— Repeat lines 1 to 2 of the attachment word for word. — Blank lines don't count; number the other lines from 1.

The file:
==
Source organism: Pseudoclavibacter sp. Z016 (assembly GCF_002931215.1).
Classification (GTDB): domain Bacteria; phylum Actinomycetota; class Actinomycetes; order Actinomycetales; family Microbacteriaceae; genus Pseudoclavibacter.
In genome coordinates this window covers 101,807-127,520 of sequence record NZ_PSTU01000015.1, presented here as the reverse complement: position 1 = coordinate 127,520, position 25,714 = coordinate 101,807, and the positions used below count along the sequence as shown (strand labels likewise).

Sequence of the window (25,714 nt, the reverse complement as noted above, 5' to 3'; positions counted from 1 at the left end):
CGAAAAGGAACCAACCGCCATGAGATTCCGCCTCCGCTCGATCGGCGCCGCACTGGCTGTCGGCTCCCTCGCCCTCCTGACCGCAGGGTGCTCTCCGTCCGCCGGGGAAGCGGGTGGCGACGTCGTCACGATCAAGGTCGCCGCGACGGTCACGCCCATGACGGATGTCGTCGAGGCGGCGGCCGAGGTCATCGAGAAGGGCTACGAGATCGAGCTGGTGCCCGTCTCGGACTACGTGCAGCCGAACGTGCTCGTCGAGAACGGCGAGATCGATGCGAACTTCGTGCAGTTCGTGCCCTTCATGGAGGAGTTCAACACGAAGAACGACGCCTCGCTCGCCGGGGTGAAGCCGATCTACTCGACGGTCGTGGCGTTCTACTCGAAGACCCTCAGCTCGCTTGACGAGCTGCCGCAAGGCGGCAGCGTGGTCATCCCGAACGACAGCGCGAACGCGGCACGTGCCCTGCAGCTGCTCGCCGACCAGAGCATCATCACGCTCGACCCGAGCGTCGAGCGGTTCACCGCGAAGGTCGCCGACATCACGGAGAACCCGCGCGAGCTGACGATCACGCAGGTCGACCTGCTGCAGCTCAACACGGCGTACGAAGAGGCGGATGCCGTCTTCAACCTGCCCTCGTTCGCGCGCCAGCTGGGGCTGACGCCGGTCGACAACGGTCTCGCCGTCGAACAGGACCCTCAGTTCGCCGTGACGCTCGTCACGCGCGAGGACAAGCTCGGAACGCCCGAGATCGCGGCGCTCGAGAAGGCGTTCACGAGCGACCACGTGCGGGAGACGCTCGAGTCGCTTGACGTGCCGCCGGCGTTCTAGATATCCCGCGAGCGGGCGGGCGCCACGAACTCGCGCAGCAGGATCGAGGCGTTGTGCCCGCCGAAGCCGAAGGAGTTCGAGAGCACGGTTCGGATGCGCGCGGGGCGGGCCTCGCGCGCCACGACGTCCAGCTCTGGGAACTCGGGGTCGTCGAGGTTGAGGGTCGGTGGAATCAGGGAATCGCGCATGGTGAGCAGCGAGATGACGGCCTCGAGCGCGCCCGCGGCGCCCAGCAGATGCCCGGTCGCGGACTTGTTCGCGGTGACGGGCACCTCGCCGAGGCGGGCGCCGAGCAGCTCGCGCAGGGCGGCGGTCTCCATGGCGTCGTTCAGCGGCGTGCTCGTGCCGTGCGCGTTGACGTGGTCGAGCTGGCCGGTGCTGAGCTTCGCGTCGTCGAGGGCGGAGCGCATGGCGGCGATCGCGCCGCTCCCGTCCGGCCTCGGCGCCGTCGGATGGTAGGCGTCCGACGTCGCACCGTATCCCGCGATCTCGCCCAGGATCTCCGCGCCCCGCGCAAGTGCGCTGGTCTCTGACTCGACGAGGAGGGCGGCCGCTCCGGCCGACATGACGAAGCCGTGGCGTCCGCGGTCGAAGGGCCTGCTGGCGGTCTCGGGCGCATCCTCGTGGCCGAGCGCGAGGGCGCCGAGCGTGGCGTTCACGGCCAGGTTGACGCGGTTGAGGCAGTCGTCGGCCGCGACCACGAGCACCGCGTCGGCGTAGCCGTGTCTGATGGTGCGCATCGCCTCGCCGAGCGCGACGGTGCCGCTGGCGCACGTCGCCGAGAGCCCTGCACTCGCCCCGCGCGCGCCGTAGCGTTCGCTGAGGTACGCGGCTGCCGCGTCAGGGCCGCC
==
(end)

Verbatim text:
Source organism: Pseudoclavibacter sp. Z016 (assembly GCF_002931215.1).
Classification (GTDB): domain Bacteria; phylum Actinomycetota; class Actinomycetes; order Actinomycetales; family Microbacteriaceae; genus Pseudoclavibacter.